Rashi explains that the verse teaches what those who lived through these times did, what motivated their actions, and what the consequences were of those actions.
As the Talmud (Megilla 19a) relates, Achashverosh used the Temple vessels because he thought the Jewish exile was permanent. As a result, he killed Vashti.
Mordechai was motivated to not bow down to Haman by Haman’s making himself an obecjt of worship, an avoda zara. As a result, the Jews merited a miraculous rescue.
Haman was motivated to eradicate the Jews by his anger over Mordechai not bowing to him. This resulted in his downfall and hanging.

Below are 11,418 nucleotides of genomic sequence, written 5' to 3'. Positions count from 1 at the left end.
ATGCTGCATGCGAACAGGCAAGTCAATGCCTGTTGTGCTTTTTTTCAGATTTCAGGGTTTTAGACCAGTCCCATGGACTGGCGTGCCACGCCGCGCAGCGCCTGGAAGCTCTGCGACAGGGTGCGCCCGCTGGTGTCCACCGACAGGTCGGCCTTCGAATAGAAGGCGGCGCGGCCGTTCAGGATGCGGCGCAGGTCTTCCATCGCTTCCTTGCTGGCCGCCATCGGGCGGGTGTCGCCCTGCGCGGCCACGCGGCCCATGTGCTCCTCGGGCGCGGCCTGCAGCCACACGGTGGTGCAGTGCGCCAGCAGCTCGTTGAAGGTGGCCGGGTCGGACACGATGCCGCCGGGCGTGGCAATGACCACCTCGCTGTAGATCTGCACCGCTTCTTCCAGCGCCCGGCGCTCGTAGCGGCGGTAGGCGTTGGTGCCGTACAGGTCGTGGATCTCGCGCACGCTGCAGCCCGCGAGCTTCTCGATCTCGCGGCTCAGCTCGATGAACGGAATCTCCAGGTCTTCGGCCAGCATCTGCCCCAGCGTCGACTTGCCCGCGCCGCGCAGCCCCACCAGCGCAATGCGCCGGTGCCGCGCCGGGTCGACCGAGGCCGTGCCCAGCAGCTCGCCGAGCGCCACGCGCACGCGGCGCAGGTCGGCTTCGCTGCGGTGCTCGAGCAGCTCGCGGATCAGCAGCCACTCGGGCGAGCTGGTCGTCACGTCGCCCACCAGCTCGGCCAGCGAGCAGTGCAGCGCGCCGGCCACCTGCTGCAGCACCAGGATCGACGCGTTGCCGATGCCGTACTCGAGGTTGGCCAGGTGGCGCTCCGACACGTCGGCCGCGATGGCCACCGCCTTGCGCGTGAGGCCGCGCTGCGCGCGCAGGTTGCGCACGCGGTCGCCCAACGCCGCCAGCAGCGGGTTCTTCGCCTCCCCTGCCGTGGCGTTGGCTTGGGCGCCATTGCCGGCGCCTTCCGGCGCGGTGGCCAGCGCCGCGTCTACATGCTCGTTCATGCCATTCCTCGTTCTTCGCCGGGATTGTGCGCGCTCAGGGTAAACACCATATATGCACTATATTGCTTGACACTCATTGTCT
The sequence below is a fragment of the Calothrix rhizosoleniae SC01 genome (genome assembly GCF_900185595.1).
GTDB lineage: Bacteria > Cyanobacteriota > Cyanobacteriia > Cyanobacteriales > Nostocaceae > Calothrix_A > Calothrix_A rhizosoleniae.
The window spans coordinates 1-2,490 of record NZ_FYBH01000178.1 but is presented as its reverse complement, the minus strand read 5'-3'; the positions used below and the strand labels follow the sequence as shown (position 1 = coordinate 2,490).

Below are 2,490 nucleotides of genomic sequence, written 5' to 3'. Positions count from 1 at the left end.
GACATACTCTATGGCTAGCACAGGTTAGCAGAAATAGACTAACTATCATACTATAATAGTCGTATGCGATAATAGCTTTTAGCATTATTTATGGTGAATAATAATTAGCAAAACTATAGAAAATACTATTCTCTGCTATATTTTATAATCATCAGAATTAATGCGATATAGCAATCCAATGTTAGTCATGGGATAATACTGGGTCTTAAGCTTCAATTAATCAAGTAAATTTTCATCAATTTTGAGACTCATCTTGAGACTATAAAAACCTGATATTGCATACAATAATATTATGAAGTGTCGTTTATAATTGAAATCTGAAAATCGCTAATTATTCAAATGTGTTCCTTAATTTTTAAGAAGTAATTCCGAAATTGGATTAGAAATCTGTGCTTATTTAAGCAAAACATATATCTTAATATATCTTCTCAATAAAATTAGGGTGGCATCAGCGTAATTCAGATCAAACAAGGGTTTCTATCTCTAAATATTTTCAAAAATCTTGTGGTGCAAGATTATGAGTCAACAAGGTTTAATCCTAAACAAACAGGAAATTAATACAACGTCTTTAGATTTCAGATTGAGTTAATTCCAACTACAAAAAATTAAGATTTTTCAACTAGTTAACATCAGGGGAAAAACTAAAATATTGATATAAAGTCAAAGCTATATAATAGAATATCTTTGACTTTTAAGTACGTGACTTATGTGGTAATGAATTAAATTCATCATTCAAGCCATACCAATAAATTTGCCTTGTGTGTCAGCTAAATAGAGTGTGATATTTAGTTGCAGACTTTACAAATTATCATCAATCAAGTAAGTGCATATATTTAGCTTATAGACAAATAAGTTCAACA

Achashverosh was motivated to review his royal history by his fear of Esther and Haman plotting against him. This resulted in the honoring of Mordechai, the hanging of Haman, and the rescue of the Jewish people.
R’ Dovid Feinstein writes that the verse stresses “all the words” of this document because Mordechai wrote out all the words and details in Megillas Esther for future generations to know that they should do just as we are doing now – looking deeply into the words and letters of this holy work to glean from it lessons for our lives.
The Talmud (Yerushalmi Megilla 2:4) adds that this is the reason why Halacha (Shulchan Aruch, Orach Chaim 692:2, Mishna Berura 692:9) requires every Jew to hear every word of the public reading of Megillas Esther on Purim uninterrupted in order to fulfill their obligations.